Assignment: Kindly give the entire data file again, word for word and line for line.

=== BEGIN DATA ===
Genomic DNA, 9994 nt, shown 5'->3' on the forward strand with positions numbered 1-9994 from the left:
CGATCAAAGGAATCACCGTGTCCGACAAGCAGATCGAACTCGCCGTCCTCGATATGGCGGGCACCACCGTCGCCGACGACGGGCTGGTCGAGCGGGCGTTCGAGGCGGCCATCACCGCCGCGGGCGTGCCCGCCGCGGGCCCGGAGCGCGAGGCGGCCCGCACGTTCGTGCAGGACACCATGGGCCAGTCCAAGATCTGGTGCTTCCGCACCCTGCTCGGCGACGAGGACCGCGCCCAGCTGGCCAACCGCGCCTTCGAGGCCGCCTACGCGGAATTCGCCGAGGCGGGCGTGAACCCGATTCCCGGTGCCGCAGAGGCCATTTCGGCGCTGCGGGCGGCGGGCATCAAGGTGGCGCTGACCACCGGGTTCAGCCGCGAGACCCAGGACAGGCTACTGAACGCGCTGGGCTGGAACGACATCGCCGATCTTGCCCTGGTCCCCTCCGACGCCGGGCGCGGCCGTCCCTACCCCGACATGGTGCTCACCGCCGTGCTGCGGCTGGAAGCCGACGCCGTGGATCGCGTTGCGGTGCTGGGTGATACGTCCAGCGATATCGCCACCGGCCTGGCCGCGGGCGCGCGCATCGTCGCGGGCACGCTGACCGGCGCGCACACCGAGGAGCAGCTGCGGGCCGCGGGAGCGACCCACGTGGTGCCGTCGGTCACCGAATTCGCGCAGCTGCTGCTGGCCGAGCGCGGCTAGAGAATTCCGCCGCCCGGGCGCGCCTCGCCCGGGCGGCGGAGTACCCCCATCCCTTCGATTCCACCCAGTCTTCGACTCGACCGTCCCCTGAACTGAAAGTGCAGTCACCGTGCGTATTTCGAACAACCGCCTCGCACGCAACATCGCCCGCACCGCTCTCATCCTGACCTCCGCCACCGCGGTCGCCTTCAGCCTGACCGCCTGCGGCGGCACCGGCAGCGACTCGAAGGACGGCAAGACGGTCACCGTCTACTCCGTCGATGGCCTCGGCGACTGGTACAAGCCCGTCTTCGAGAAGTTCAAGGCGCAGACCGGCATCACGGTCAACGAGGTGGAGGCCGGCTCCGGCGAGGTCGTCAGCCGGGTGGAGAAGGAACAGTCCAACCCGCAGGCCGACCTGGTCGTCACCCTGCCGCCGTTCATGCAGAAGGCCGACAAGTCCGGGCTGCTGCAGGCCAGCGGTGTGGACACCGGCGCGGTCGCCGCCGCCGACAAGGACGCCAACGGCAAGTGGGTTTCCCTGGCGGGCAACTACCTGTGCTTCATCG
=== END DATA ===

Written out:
Genomic DNA, 9994 nt, shown 5'->3' on the forward strand with positions numbered 1-9994 from the left:
CGATCAAAGGAATCACCGTGTCCGACAAGCAGATCGAACTCGCCGTCCTCGATATGGCGGGCACCACCGTCGCCGACGACGGGCTGGTCGAGCGGGCGTTCGAGGCGGCCATCACCGCCGCGGGCGTGCCCGCCGCGGGCCCGGAGCGCGAGGCGGCCCGCACGTTCGTGCAGGACACCATGGGCCAGTCCAAGATCTGGTGCTTCCGCACCCTGCTCGGCGACGAGGACCGCGCCCAGCTGGCCAACCGCGCCTTCGAGGCCGCCTACGCGGAATTCGCCGAGGCGGGCGTGAACCCGATTCCCGGTGCCGCAGAGGCCATTTCGGCGCTGCGGGCGGCGGGCATCAAGGTGGCGCTGACCACCGGGTTCAGCCGCGAGACCCAGGACAGGCTACTGAACGCGCTGGGCTGGAACGACATCGCCGATCTTGCCCTGGTCCCCTCCGACGCCGGGCGCGGCCGTCCCTACCCCGACATGGTGCTCACCGCCGTGCTGCGGCTGGAAGCCGACGCCGTGGATCGCGTTGCGGTGCTGGGTGATACGTCCAGCGATATCGCCACCGGCCTGGCCGCGGGCGCGCGCATCGTCGCGGGCACGCTGACCGGCGCGCACACCGAGGAGCAGCTGCGGGCCGCGGGAGCGACCCACGTGGTGCCGTCGGTCACCGAATTCGCGCAGCTGCTGCTGGCCGAGCGCGGCTAGAGAATTCCGCCGCCCGGGCGCGCCTCGCCCGGGCGGCGGAGTACCCCCATCCCTTCGATTCCACCCAGTCTTCGACTCGACCGTCCCCTGAACTGAAAGTGCAGTCACCGTGCGTATTTCGAACAACCGCCTCGCACGCAACATCGCCCGCACCGCTCTCATCCTGACCTCCGCCACCGCGGTCGCCTTCAGCCTGACCGCCTGCGGCGGCACCGGCAGCGACTCGAAGGACGGCAAGACGGTCACCGTCTACTCCGTCGATGGCCTCGGCGACTGGTACAAGCCCGTCTTCGAGAAGTTCAAGGCGCAGACCGGCATCACGGTCAACGAGGTGGAGGCCGGCTCCGGCGAGGTCGTCAGCCGGGTGGAGAAGGAACAGTCCAACCCGCAGGCCGACCTGGTCGTCACCCTGCCGCCGTTCATGCAGAAGGCCGACAAGTCCGGGCTGCTGCAGGCCAGCGGTGTGGACACCGGCGCGGTCGCCGCCGCCGACAAGGACGCCAACGGCAAGTGGGTTTCCCTGGCGGGCAACTACCTGTGCTTCATCG